The overriding factor, like the 800-pound gorilla lurking in the background, is always the matter of race.
The face and content of “liberal” and “conservative” politics have changed many times over the years in regards to their political meanings; but one thing that has maintained a constant in the mix has been race.
Opinion: Race a constant in liberal vs. conservative
In America, ever since the freeing of the slaves, the issues surrounding the roles that Blacks are to play in the society have been a defining demarcation between liberal and conservative views. The needs and ambitions of people of color in general, and African Americans in particular, are always characterized as being politically liberal.
Other measures have vacillated between being categorized as liberal or conservative, and from one political party to the other; but the race issue has been a constant mainstay, undisturbed as a permanent part of the political concept associated with liberalism.
The Republican Party (GOP) bore the label of liberalism in its early days — primarily because its leader, Abraham Lincoln, had the audacity to free the slaves. This, of course prompted the slave-holding South to leave the Republican Party, becoming the original “Solid South Democrats.”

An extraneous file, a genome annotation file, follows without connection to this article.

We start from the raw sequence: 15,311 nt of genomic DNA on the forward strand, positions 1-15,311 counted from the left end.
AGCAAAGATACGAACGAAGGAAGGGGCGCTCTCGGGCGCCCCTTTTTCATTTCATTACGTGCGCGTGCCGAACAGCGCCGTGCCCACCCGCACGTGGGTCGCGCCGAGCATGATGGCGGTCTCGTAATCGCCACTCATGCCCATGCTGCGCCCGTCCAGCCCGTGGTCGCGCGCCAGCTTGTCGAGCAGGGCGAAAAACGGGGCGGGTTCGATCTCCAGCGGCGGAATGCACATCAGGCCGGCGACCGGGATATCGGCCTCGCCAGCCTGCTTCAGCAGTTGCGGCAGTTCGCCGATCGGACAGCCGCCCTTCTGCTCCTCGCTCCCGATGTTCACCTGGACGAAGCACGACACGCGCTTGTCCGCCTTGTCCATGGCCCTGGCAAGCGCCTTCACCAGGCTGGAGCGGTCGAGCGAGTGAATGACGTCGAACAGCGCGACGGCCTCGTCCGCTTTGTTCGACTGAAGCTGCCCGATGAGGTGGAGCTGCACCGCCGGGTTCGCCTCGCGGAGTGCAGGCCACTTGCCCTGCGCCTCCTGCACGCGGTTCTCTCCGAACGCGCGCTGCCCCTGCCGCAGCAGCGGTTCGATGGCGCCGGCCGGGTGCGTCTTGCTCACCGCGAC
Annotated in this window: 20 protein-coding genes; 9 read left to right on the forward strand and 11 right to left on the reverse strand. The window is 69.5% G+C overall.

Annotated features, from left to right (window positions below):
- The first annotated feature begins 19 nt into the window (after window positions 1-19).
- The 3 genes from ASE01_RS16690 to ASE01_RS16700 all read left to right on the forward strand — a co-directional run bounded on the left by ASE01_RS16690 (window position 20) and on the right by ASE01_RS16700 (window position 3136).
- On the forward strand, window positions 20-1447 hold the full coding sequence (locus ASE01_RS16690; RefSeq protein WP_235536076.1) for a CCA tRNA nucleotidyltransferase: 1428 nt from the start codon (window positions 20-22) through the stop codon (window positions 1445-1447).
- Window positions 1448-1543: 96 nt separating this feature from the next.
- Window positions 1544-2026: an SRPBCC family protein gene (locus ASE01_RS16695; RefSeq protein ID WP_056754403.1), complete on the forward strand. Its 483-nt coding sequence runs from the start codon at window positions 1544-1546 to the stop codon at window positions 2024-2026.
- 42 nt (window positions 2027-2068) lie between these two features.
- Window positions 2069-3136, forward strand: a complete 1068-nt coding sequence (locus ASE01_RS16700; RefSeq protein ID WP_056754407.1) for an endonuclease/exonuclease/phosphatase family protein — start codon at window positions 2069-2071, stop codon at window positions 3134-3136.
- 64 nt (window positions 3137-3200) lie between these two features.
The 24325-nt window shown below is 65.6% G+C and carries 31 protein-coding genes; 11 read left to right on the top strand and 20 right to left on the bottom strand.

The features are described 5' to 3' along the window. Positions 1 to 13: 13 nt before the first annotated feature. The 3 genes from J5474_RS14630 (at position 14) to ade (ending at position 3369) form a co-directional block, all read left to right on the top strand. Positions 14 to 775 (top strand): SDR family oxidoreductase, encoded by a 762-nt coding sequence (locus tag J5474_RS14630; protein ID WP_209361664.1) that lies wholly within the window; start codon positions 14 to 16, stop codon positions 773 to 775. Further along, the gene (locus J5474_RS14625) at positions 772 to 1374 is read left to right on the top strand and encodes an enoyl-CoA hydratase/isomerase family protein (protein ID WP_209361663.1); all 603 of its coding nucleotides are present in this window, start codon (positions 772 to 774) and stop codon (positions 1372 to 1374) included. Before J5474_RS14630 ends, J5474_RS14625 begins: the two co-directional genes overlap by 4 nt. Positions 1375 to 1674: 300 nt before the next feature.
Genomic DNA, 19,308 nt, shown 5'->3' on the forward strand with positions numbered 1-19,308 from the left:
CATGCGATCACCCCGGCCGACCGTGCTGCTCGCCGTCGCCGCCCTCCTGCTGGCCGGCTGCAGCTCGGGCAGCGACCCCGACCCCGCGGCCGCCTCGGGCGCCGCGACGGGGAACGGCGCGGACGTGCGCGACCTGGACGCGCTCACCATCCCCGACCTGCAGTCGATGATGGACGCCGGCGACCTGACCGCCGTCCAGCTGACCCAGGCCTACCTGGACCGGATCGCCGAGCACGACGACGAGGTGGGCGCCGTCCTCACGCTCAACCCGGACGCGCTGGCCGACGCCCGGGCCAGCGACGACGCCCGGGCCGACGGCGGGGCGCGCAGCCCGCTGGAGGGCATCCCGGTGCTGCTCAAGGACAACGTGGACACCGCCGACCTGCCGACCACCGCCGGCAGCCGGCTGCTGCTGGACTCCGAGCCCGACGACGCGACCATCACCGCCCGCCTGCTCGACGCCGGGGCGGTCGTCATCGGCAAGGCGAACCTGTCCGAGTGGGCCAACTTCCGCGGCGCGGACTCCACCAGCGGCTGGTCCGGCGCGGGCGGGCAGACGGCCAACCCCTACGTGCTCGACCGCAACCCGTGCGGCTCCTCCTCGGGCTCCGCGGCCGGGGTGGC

But later, as a series of Northern Democrat presidents (Roosevelt, Truman, Kennedy, etc.) began to lead the Democratic Party, the situation changed. And finally, when one of their own, Lyndon B. Johnson, had the temerity to promote and sign John Kennedy’s Civil Rights Bill, that did it! In “lock-step” movement, Southerners deserted the Democratic Party and again became Republicans — and still are.
However, there are other things that define liberals and conservatives other than race. At the present time, the War in Iraq is the most prominent.
Liberals in general insist that the unprovoked invasion of another country is unforgivable, while conservatives, with few exceptions, insist that the war is completely justified and necessary. There are few defectors on both sides, but by and large the conservatives on the subject are Republicans and the liberals Democrats — just as they are on the subject of race.
It is no mystery, therefore, to find that in the last presidential election African Americans voted almost 90 percent for Democrats, and in the U.S. Congressional Black Caucus there is not a single Republican member.
Among the other political items that separate liberals from conservatives are immigration, abortion, gun control and school choice, to name a few. But the overriding factor, like the 800-pound gorilla lurking in the background, is always the matter of race.
Matthew Little welcomes reader responses to firstname.lastname@example.org.